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Thursday, January 12, 2017
BLOOMINGTON, Ill. – On a blustery, spitting day in November, volunteers were completing winter preparation work at the Refuge Food Forest at One Normal Plaza Park. The day's plan called for caging and wrapping young trees, but dropping temperatures made the nimble work difficult. Instead, volunteers donned gloves and weeded beds, and in turn, made a surprising discovery.
The food forest was planted on the grounds of the former Illinois Soldiers' and Sailors' Children's School (ISSCS) in May of 2015. The primary crop includes 500 berry canes and 300 nut shrubs. The installation also includes rhubarb, asparagus, and herbs; plus apple, pear, peach, fig, persimmon, and paw paw trees, along with countless other native prairie plants.
These are perennial food producing crops for the public to enjoy year-after-year. Therefore, it came as a surprise when turnip seed heads were discovered in a bed of black currants. The seeds likely lay dormant for decades, according to U of I Extension Local Foods System and Small Farms Educator, Bill Davison. Other "volunteer" plants had previously indicated that there might have been a garden, or perhaps the ISSCS farm, on the site now occupied by the Food Forest, though construction debris has also periodically turned up in the site's rich, black soil.
Davison will grow out the seeds in test plots and at the Unity Community Center in the 2017 season, and then distribute additional seed to libraries in Normal and Eureka and curious growers. Of particular interest, says Davison, is whether the variety is one that is no longer commercially available.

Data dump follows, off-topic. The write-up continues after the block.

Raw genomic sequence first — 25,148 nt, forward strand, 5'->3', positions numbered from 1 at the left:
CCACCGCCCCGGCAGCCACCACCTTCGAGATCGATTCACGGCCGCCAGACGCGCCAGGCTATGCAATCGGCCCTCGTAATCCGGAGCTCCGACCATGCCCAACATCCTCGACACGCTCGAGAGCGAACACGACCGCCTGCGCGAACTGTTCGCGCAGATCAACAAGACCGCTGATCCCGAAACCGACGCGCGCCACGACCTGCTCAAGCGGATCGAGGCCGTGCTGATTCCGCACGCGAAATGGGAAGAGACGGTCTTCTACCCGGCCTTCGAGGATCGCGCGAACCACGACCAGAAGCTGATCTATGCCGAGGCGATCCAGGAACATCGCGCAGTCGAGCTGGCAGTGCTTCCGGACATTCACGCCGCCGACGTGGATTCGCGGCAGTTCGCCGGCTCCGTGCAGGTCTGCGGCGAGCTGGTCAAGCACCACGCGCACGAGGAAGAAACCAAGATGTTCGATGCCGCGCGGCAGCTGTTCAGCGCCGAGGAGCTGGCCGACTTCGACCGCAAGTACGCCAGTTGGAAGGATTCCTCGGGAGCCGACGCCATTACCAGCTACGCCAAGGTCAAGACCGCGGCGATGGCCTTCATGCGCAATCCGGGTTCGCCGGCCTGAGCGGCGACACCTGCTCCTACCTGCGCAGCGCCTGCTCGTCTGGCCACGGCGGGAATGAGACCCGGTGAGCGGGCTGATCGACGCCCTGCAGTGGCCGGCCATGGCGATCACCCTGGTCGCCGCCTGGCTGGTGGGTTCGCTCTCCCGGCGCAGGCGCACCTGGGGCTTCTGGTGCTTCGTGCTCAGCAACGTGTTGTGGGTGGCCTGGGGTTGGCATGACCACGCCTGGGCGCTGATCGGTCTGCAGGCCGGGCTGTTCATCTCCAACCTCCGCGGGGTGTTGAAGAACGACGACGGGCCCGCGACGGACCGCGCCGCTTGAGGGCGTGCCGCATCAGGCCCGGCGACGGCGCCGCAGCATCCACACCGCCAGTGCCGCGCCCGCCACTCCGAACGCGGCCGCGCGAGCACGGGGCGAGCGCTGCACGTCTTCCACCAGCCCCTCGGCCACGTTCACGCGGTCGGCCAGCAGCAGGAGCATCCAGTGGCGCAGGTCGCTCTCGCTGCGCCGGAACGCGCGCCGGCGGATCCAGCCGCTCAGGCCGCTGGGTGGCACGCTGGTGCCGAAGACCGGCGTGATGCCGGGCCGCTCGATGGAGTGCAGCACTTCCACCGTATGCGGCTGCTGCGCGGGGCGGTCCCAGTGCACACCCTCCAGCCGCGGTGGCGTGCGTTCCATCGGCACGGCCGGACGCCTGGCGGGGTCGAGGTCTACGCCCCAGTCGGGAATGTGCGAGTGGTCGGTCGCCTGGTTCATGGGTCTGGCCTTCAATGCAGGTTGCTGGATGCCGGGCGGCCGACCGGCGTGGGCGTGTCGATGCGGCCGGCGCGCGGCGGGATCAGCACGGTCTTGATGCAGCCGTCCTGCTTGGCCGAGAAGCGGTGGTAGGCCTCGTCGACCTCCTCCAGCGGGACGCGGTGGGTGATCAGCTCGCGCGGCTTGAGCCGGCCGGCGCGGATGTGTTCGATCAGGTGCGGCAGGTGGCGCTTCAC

According to Ruthie Cobb, of the ISSCS Historical Society, in an interview on WGLT Radio, the ISSCS was the first publicly funded child welfare institution in the state of Illinois and operated from the 1860s to 1970s. The Refuge Food Forest site is in fact not, far from where the ISSCS farms and 4-H garden space were located. The children at the home helped harvest and prepare the crops to feed up to 700 residents in the 1930s.
In 2017, the site will be an inviting space for community members to harvest and experience flavors of fresh fruit from a sustainably managed plot for free. Though most of the produce is not yet harvestable until June, this year mushroom logs will be available on the site for early spring harvest.
The Refuge Food Forest was co-funded by the Town of Normal and University of Illinois Extension. To volunteer at the Refuge Food Forest and keep up to date on what is ready for harvest, join the discussion group on Facebook, or contact Reid Young, University of Illinois Extension Program Coordinator, Master Naturalists, and Local Foods and Small Farms at (309) 663-8306 or by email email@example.com.